A new liquefied natural gas (LNG) project in Louisiana, United States has seen new investments coming from three big Japanese traders in Mitsui & Co., Mitsubishi Corp., and Nippon Yusen K.K. who will all jointly share a one-third stake in the LNG export facility to be built for as much as 10 billion US dollars. This move is seen as still part of Japan’s desire to tap cheaper fossil fuel sources, like U.S. shale gas exports, following the 2011 Fukushima nuclear disaster.
Lawmakers from Japan’s ruling Liberal Democratic Party (LDP) launched a group on Tuesday that looks to move forward the plans to restart the country’s mothballed nuclear reactors, as they state that a stable power supply is key to achieving economic growth. The LDP acknowledges that there is strong public opposition to the planned restarts, coming from the 2011 Fukushima nuclear plant triple-meltdown disaster, but argues that the nation’s economic stability hinges on being able to provide non-fossil fuel-generated power to the Japanese population.
Mayors of eight Shizuoka Prefecture municipalities in Japan – all located around the currently idling Hamaoka Nuclear Power Plant – have expressed strong opposition to the reactivation of the facility in its current situation. The Hamaoka power plant was one of the nuclear facilities that was shut down in the wake of the Fukushima disaster, with the Japanese population suddenly growing concerned at the safety of nuclear plants in general. Some leaders have demanded that Chubu Electric Power Co., the plant's operator, establish safe methods of disposing spent nuclear fuel as a precondition for reactivation.
The prefectural governments of Japan are backing solar power in a big way, fueling the push towards renewable energy sources. 17 prefectures across the nation either have a solar power facility, or are planning to build one – these local governments represent one-third of all prefectural governments in Japan. The solar power plants they are currently maintaining or planning to build will at least capable of generating at the very least 1,000 kilowatts (equal to 1 megawatt) of electricity, and in some cases, some prefectural governments are planning more than one facility.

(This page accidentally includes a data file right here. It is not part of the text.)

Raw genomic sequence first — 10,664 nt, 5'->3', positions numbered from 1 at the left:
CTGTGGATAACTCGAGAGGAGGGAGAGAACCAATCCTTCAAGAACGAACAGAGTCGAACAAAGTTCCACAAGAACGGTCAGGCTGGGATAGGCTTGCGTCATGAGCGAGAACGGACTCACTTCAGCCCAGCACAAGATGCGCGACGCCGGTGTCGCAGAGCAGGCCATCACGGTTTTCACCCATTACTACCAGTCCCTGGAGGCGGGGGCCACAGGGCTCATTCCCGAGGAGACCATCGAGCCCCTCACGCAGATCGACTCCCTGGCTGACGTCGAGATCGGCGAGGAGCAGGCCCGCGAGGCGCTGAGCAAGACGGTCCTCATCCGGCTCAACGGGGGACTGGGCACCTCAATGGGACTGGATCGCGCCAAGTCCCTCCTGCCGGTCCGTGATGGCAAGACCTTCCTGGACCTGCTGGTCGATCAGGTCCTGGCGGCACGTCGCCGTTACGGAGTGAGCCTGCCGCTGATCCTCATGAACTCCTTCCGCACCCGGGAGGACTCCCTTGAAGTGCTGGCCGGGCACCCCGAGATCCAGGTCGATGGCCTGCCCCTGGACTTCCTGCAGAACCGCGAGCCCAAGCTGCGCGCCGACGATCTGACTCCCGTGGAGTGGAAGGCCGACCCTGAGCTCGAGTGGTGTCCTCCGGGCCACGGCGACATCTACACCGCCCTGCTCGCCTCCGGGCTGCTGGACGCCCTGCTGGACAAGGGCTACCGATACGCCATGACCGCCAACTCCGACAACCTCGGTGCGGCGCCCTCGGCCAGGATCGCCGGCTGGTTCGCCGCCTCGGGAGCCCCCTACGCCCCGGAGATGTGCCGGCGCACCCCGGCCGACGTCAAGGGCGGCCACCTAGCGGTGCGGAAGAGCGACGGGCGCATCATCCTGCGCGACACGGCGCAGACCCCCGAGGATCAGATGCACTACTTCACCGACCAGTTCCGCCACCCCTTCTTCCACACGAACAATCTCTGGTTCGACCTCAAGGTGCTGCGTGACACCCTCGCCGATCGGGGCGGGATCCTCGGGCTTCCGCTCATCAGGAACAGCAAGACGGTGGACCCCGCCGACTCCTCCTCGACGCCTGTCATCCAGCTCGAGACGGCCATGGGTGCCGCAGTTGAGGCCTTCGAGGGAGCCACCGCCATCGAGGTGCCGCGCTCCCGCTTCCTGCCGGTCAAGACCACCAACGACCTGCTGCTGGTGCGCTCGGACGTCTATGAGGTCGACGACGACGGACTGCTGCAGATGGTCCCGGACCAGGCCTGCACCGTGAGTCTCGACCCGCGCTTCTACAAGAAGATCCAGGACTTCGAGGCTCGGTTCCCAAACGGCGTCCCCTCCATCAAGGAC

Trade Minister Toshimitsu Motegi has asked the United States to quickly approve exports of liquefied natural gas (LNG) to Japan. Motegi was in a meeting on Friday with Acting Energy Secretary Daniel Poneman to forward this request from the Japanese government, as the Asian country continues to look for cheap thermal energy sources. Japan's heavy dependence on fossil fuels for power generation stems from the shutdown of the majority of the country’s nuclear reactors after the 2011 Fukushima nuclear disaster.
In what was the last stop of his four-nation trip, Japanese Prime Minister Shinzo Abe assured Turkey that Japan will be employing the highest safety standards for building the country's second nuclear power plant. Abe’s visit to Ankara comes in the wake of a Japanese-French group winning the contract to build a new nuclear reactor in the Black Sea coast, and the Japanese premier said that Japan has learned from the Fukushima disaster.
Japan’s Deputy Prime Minister Taro Aso visited Sri Lanka on May 2, with the official trip yielding a positive promise of stronger relations between the two island nations. In a report by the Asahi Shimbun, this strengthening of ties between Japan and Sri Lanka is allegedly part of a wide range of diplomatic actions planned to decrease China’s influence in the region, as well as in other areas in Asia.
Japan and the United Arab Emirates have closed out a nuclear cooperation agreement during Prime Minister Shinzo Abe's visit to Abu Dhabi on Thursday. Abe is currently on a Middle East tour to strengthen partnerships and to push Japanese nuclear technologies. The agreement was signed in the presence of Abe and UAE Prime Minister Sheikh Mohammed bin Rashif al-Maktoum.
A partnership between Japan’s Mitsubishi Heavy Industries and France's Areva have been granted a multi-billion dollar contract to build a new nuclear power plant on the Black Sea, this according to Turkey's prime minister in an interview with Japanese newspaper The Nikkei. The article, which was published on Thursday said that according to Turkish Prime Minister Tayyip Erdogan, the partnership between Mitsubishi and Areva had won the rights to construct four nuclear reactors, the project reportedly costing around 2.0 trillion yen (20.5 billion US dollars).
The Rokkasho nuclear reprocessing plant located in Japan's northern Aomori Prefecture is capable of putting out nine tons of weapons-grade plutonium in a year, and this is exactly why the United States is opposing Japan’s plan to reprocess its nuclear fuel. The annual output of the facility, once at full capacity, is enough to build as many as 2,000 nuclear weapons, a fact not lost on Washington, as Tokyo insists that the program is non-military in nature.